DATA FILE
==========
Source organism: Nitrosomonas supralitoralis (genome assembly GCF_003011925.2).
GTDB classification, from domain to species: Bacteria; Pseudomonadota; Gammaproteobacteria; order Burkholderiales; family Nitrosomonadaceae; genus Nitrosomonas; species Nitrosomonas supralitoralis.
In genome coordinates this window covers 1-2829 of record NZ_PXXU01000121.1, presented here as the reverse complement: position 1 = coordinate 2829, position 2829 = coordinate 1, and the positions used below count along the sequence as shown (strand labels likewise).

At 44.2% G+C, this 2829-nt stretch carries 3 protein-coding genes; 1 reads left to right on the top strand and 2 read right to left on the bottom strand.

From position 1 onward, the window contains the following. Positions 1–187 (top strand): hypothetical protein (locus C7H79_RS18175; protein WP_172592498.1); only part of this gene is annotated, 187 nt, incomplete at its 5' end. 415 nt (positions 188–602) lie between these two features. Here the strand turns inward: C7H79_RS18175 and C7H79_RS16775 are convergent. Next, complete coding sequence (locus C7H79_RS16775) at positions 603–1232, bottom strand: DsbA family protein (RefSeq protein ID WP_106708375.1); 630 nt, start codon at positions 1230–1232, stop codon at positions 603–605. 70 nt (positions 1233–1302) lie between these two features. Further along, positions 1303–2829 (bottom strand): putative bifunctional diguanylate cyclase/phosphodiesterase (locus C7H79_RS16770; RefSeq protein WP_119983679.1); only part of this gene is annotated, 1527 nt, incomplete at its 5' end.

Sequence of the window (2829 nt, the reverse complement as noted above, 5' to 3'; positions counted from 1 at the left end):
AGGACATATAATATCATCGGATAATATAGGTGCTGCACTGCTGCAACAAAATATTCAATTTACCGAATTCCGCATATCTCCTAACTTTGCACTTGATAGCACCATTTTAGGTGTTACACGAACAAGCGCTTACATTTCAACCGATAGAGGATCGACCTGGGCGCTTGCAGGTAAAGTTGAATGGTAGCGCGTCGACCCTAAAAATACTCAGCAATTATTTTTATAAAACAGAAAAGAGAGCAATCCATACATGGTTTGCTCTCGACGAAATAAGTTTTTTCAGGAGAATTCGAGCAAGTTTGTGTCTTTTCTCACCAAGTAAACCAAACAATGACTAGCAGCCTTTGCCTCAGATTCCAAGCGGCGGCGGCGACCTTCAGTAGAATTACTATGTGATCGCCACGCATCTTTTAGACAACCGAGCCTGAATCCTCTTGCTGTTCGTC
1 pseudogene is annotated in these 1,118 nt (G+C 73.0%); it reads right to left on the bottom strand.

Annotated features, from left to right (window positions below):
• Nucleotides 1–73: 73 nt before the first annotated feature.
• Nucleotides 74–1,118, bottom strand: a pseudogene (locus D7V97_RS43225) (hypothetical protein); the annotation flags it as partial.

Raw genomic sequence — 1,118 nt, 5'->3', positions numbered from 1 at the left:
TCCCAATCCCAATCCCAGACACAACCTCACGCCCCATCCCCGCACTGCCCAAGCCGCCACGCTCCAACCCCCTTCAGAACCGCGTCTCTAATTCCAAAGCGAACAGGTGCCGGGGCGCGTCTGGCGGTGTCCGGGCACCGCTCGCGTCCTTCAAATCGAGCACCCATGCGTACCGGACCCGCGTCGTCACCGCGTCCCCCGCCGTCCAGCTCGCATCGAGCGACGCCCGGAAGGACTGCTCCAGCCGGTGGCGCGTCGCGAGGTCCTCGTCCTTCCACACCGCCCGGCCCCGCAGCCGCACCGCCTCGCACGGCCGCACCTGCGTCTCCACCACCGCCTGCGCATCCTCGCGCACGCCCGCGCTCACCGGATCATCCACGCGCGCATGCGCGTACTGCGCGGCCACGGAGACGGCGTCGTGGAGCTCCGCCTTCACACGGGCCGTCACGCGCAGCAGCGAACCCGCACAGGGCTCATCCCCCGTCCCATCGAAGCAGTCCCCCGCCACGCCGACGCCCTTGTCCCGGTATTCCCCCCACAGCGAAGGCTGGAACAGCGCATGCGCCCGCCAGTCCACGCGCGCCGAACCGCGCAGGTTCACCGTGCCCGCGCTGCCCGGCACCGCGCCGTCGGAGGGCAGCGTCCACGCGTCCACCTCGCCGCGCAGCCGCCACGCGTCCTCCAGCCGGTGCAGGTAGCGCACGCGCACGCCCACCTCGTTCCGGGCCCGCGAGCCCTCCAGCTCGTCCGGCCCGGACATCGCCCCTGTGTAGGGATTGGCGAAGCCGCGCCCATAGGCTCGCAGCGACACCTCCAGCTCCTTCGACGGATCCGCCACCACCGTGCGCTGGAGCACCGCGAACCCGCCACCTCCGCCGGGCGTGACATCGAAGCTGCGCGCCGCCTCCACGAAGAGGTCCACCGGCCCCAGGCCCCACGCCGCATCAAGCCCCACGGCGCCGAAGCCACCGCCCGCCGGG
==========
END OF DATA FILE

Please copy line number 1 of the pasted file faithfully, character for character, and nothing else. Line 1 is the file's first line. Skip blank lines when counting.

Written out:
Source organism: Nitrosomonas supralitoralis (genome assembly GCF_003011925.2).